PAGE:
Women do incredible things. Here, we feature the stories of women who are a part of the Southeast Missouri community by way of living here, being from here or passing through. We hope these stories inspire you to connect with others and that they encourage you to be who you are in the world. We need you and your unique gifts.
This story was first published in the December 2018 issue of “The Best Years (TBY).”
This year, Joannie Smith decorated 165 Christmas trees.
As the owner of the Yule Log Cabin just outside of Scott City, Missouri, it’s her livelihood. And it’s also proof: Smith knows a thing or two about decorating for Christmas.
Smith founded the Yule Log Cabin in 1989, specializing in Christmas ornaments of every kind. Her shop, located in two log cabins nestled in the woods, has since become a Southeast Missouri Christmastime tradition.
If there is any type of traditional or obscure ornament being sought, Smith’s trees more than likely display it: the Yule Log Cabin offers everything from sports, musical instruments and women’s empowerment ornaments, to peacocks, food and locally and internationally handmade ornaments. Smith also sells Christmas trees, as well as wreaths she makes from fresh-cut greenery.
Her love for Christmas goes back to childhood.
“It started with my grandmother. She made it magical,” Smith recalls. “She lived in a little bungalow house. … She had a flock tree that went around with pastel ornaments on it. With 17 grandkids, she had a stuffed animal for everybody, a package for everybody, so that was my memory. And then my mom carried that on. So I always love that whole feeling of it.”
Smith’s development of her shop was a gradual process: she grew Christmas trees at her choose-and-cut tree farm for 17 years, where she first began selling ornaments. When she realized the demand was for ornaments and that most types of Christmas trees didn’t grow well in Missouri, she began buying her Christmas trees from growers in Michigan and focusing full-time on selling decorations. Her business has continued to grow.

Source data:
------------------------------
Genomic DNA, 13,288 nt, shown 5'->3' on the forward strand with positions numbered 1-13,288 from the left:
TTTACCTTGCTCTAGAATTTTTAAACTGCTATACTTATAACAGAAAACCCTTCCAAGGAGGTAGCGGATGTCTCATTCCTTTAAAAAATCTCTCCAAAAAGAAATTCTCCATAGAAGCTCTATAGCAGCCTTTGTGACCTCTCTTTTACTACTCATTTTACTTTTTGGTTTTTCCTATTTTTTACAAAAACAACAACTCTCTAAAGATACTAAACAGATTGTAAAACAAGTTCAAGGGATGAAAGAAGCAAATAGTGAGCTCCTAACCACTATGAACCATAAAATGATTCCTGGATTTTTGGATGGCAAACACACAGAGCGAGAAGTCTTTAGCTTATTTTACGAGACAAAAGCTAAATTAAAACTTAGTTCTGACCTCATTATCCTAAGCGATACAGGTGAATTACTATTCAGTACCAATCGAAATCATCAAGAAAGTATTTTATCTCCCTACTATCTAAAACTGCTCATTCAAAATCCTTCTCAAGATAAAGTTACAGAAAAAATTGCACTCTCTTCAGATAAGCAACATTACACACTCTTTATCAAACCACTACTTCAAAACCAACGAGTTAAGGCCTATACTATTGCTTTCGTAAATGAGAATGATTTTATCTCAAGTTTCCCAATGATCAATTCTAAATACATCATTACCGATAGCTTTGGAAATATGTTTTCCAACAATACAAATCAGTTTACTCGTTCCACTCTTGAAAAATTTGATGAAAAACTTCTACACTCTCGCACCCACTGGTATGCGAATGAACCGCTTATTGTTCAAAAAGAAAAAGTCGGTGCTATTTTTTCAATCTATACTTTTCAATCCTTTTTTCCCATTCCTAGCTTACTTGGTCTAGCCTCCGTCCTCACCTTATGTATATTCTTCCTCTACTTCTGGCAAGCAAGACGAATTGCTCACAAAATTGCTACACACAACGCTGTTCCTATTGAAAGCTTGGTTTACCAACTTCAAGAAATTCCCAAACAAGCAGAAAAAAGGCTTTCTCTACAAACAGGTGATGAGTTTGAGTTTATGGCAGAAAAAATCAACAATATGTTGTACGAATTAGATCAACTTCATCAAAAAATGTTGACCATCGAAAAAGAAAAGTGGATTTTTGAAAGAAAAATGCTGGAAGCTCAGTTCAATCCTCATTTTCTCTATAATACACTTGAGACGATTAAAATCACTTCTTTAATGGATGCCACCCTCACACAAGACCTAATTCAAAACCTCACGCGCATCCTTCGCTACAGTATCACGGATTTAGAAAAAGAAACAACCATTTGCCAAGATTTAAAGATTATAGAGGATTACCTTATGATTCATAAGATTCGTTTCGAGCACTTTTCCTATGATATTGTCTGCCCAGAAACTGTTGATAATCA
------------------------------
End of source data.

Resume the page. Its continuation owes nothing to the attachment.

Each year, the Yule Log Cabin’s Christmas trees are decorated differently from the previous year, and Smith decorates a feature tree as the centerpiece at one of the cabins. This year, it’s an upside-down rotating tree decorated with Egyptian glass.
Want in on a few of Smith’s decorating tips? Read on.
Tip #1: Display your favorite things on your Christmas tree.
“I like to use unusual things in trees,” Smith says. “We all have our favorite things — why not display them on your Christmas tree?”
Smith recommends using everyday objects to create a theme for each tree. Smith’s favorite tree in her shop demonstrates this tip: Smith uses a garden hose as garland coming out of a vintage spigot and a garden hoe with a bow for a tree topper. She fills the tree in using picks that have cherry tomatoes on them and baskets full of plastic vegetables.
Tip #2: Try new things.
“I tell my customers, just try it. If it doesn’t look right, tweak it; do something else,” Smith says.
Smith practices this tip with Holly, a mannequin she dresses differently each year. Last year, Holly was a bride. This year, Holly is dressed in a nightgown and has four baby dolls around her.
Smith decorates Santa in the bathtub using a different storyline each year, too. This year, he has two skunks bothering him while he’s trying to take a bath.
Doing new things with old decorations each year will help keep your decorating feeling fresh.
Tip #3: Try out this year’s trends.
In addition to the classic themes of snowflakes and snowmen — which Smith says are always popular — natural elements inspired by nature are trendy this year.
“Mixing in a little bit of shine with some naturals is a big thing,” Smith says. “Plaid is still in — it’s the second year on going with buffalo check.”
One example of this in Smith’s shop: hanging horizontally from the ceiling are branches she collected from her front yard, on which she hangs Christmas ornaments.
Bringing nature inside in ways such as this can help your home feel like the outdoors while you stay cozy.
Tip #4: Carry a color through a tree or a room.
One of Smith’s favorite trees within her shop is the bug tree, which features a butterfly net as the tree topper, along with bug ornaments throughout the tree. She uses the color lime green throughout to make the tree look cohesive.
“Bring out a color to draw it all in to make it all one composition,” Smith says. “Then these picks, you don’t really notice them, but if they were gone, you would think, that just looks boring. It makes it all come together.”
Most of all, have fun and be creative while decorating your home for Christmas.
“Art was always my strong point — that’s what I started out majoring in, in college,” Smith says. “Instead of paints, the medium is ornaments. It’s a good creative outlet.”